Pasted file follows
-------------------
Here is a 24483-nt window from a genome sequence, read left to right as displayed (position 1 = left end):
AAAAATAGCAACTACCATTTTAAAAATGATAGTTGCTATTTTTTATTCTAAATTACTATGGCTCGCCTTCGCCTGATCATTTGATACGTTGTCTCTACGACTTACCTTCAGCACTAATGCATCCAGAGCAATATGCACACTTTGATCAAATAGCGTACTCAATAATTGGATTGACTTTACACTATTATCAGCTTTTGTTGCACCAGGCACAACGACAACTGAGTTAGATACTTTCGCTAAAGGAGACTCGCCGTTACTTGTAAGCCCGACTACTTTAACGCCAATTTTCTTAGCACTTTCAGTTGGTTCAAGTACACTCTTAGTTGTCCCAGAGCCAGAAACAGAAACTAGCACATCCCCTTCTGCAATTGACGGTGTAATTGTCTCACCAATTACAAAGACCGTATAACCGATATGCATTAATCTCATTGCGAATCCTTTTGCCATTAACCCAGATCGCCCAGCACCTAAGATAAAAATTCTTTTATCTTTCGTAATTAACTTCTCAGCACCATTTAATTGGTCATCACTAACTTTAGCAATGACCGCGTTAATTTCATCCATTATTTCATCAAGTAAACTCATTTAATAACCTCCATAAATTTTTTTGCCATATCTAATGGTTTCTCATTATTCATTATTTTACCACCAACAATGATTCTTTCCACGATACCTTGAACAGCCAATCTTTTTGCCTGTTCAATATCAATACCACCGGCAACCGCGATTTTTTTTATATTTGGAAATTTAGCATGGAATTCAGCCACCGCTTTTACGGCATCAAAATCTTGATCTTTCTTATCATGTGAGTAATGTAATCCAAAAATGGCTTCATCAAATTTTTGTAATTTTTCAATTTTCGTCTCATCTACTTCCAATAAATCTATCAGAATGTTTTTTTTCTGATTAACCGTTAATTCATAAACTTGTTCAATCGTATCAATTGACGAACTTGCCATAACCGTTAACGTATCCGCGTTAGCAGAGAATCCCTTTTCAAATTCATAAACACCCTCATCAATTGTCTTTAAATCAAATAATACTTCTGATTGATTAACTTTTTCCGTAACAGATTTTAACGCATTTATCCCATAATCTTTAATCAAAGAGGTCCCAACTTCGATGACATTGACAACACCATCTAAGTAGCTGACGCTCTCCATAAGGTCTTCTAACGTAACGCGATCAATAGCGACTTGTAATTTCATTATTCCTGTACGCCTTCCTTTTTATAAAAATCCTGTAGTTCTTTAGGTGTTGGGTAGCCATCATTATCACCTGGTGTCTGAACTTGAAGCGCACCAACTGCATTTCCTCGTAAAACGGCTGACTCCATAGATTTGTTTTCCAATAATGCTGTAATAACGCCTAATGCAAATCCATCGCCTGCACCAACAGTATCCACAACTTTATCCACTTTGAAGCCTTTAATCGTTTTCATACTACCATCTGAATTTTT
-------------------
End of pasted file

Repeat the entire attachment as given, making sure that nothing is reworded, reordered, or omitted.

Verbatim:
Here is a 24483-nt window from a genome sequence, read left to right as displayed (position 1 = left end):
AAAAATAGCAACTACCATTTTAAAAATGATAGTTGCTATTTTTTATTCTAAATTACTATGGCTCGCCTTCGCCTGATCATTTGATACGTTGTCTCTACGACTTACCTTCAGCACTAATGCATCCAGAGCAATATGCACACTTTGATCAAATAGCGTACTCAATAATTGGATTGACTTTACACTATTATCAGCTTTTGTTGCACCAGGCACAACGACAACTGAGTTAGATACTTTCGCTAAAGGAGACTCGCCGTTACTTGTAAGCCCGACTACTTTAACGCCAATTTTCTTAGCACTTTCAGTTGGTTCAAGTACACTCTTAGTTGTCCCAGAGCCAGAAACAGAAACTAGCACATCCCCTTCTGCAATTGACGGTGTAATTGTCTCACCAATTACAAAGACCGTATAACCGATATGCATTAATCTCATTGCGAATCCTTTTGCCATTAACCCAGATCGCCCAGCACCTAAGATAAAAATTCTTTTATCTTTCGTAATTAACTTCTCAGCACCATTTAATTGGTCATCACTAACTTTAGCAATGACCGCGTTAATTTCATCCATTATTTCATCAAGTAAACTCATTTAATAACCTCCATAAATTTTTTTGCCATATCTAATGGTTTCTCATTATTCATTATTTTACCACCAACAATGATTCTTTCCACGATACCTTGAACAGCCAATCTTTTTGCCTGTTCAATATCAATACCACCGGCAACCGCGATTTTTTTTATATTTGGAAATTTAGCATGGAATTCAGCCACCGCTTTTACGGCATCAAAATCTTGATCTTTCTTATCATGTGAGTAATGTAATCCAAAAATGGCTTCATCAAATTTTTGTAATTTTTCAATTTTCGTCTCATCTACTTCCAATAAATCTATCAGAATGTTTTTTTTCTGATTAACCGTTAATTCATAAACTTGTTCAATCGTATCAATTGACGAACTTGCCATAACCGTTAACGTATCCGCGTTAGCAGAGAATCCCTTTTCAAATTCATAAACACCCTCATCAATTGTCTTTAAATCAAATAATACTTCTGATTGATTAACTTTTTCCGTAACAGATTTTAACGCATTTATCCCATAATCTTTAATCAAAGAGGTCCCAACTTCGATGACATTGACAACACCATCTAAGTAGCTGACGCTCTCCATAAGGTCTTCTAACGTAACGCGATCAATAGCGACTTGTAATTTCATTATTCCTGTACGCCTTCCTTTTTATAAAAATCCTGTAGTTCTTTAGGTGTTGGGTAGCCATCATTATCACCTGGTGTCTGAACTTGAAGCGCACCAACTGCATTTCCTCGTAAAACGGCTGACTCCATAGATTTGTTTTCCAATAATGCTGTAATAACGCCTAATGCAAATCCATCGCCTGCACCAACAGTATCCACAACTTTATCCACTTTGAAGCCTTTAATCGTTTTCATACTACCATCTGAATTTTT